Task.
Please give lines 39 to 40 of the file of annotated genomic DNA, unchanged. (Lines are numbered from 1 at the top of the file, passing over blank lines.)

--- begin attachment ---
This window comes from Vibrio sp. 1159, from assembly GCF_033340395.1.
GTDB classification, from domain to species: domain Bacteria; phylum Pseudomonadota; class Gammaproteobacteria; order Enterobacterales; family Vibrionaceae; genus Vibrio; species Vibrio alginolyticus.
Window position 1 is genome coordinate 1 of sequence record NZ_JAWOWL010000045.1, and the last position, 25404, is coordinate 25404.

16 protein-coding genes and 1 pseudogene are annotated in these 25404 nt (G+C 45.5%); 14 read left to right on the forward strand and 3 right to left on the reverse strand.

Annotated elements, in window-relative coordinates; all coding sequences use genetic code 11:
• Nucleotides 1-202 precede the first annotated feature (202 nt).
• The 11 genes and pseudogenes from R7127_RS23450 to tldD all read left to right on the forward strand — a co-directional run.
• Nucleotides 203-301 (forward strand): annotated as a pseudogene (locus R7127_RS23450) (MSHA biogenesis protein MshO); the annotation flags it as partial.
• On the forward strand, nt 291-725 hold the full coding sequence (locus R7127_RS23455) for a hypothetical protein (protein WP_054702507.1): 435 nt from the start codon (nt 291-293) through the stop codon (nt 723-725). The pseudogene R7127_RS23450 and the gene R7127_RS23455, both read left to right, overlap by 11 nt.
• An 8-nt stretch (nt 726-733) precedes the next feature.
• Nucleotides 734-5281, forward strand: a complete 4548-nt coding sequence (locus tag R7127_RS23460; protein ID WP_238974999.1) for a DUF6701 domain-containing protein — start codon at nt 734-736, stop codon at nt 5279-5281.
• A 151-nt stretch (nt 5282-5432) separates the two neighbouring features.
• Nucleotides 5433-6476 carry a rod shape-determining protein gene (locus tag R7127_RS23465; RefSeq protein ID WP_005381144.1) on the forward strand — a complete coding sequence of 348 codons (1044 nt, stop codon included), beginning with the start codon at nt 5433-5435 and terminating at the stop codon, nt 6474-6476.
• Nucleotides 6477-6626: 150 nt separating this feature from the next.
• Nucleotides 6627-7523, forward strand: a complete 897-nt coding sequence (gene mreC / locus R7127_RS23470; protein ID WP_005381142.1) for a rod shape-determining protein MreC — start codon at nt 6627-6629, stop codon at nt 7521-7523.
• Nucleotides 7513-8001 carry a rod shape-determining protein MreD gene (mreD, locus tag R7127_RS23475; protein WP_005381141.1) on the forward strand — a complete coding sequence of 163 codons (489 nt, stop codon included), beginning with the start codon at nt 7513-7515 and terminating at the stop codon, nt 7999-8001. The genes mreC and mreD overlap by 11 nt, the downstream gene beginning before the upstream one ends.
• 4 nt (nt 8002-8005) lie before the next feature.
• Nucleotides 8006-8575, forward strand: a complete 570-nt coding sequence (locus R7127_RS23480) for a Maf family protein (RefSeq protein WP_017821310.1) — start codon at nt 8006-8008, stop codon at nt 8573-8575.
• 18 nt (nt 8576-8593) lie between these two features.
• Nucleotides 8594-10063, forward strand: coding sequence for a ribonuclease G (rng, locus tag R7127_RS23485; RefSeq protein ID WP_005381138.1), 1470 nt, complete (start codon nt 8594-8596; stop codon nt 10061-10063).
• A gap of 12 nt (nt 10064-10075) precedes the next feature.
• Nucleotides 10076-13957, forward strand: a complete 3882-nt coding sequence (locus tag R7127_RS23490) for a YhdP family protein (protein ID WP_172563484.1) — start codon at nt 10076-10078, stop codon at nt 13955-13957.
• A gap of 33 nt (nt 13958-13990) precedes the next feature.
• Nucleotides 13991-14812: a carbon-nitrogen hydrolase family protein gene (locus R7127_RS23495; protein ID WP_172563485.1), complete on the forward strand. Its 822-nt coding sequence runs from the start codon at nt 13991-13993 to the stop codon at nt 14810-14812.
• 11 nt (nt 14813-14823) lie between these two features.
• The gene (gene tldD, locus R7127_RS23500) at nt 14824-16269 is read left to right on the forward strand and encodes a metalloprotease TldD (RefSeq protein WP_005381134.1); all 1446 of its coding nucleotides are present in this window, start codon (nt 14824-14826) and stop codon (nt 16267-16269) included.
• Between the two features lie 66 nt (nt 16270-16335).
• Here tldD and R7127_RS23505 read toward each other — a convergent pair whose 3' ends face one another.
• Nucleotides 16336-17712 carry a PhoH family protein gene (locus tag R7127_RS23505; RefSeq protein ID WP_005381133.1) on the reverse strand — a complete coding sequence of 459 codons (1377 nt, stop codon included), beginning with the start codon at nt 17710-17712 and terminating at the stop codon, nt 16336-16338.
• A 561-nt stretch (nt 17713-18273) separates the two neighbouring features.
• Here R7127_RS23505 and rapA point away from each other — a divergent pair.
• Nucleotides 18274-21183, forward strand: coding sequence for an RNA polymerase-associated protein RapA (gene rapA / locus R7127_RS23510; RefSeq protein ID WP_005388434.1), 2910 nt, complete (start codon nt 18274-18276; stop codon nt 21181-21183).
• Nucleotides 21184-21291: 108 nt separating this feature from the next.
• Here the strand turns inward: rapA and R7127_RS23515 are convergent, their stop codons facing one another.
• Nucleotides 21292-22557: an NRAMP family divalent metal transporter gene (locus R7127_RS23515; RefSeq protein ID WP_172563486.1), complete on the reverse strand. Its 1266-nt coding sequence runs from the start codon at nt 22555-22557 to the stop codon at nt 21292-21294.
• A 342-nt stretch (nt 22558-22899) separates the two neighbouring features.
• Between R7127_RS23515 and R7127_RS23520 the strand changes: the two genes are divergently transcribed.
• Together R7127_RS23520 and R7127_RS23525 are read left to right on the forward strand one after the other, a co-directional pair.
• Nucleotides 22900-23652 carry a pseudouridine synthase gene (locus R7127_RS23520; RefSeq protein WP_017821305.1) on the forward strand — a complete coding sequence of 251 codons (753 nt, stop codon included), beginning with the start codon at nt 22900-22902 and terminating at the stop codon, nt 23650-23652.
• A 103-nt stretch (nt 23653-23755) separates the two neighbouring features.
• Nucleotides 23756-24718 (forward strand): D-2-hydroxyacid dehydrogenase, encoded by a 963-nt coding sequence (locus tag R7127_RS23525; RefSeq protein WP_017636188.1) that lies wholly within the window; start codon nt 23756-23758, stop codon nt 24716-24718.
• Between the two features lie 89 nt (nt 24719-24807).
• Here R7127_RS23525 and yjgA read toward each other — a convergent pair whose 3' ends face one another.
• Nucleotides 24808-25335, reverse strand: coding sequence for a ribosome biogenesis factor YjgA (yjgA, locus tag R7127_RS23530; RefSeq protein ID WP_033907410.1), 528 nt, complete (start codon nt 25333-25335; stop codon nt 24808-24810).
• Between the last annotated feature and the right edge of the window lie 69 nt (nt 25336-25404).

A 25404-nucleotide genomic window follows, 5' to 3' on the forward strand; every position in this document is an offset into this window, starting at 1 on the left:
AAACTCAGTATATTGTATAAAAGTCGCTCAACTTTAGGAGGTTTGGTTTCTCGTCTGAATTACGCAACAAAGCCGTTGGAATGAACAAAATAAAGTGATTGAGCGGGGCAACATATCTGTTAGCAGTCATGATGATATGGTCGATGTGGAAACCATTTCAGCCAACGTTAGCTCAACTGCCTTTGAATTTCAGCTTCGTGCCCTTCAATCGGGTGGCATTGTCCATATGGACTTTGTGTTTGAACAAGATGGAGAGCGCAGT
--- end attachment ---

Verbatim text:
• Nucleotides 22900-23652 carry a pseudouridine synthase gene (locus R7127_RS23520; RefSeq protein WP_017821305.1) on the forward strand — a complete coding sequence of 251 codons (753 nt, stop codon included), beginning with the start codon at nt 22900-22902 and terminating at the stop codon, nt 23650-23652.
• A 103-nt stretch (nt 23653-23755) separates the two neighbouring features.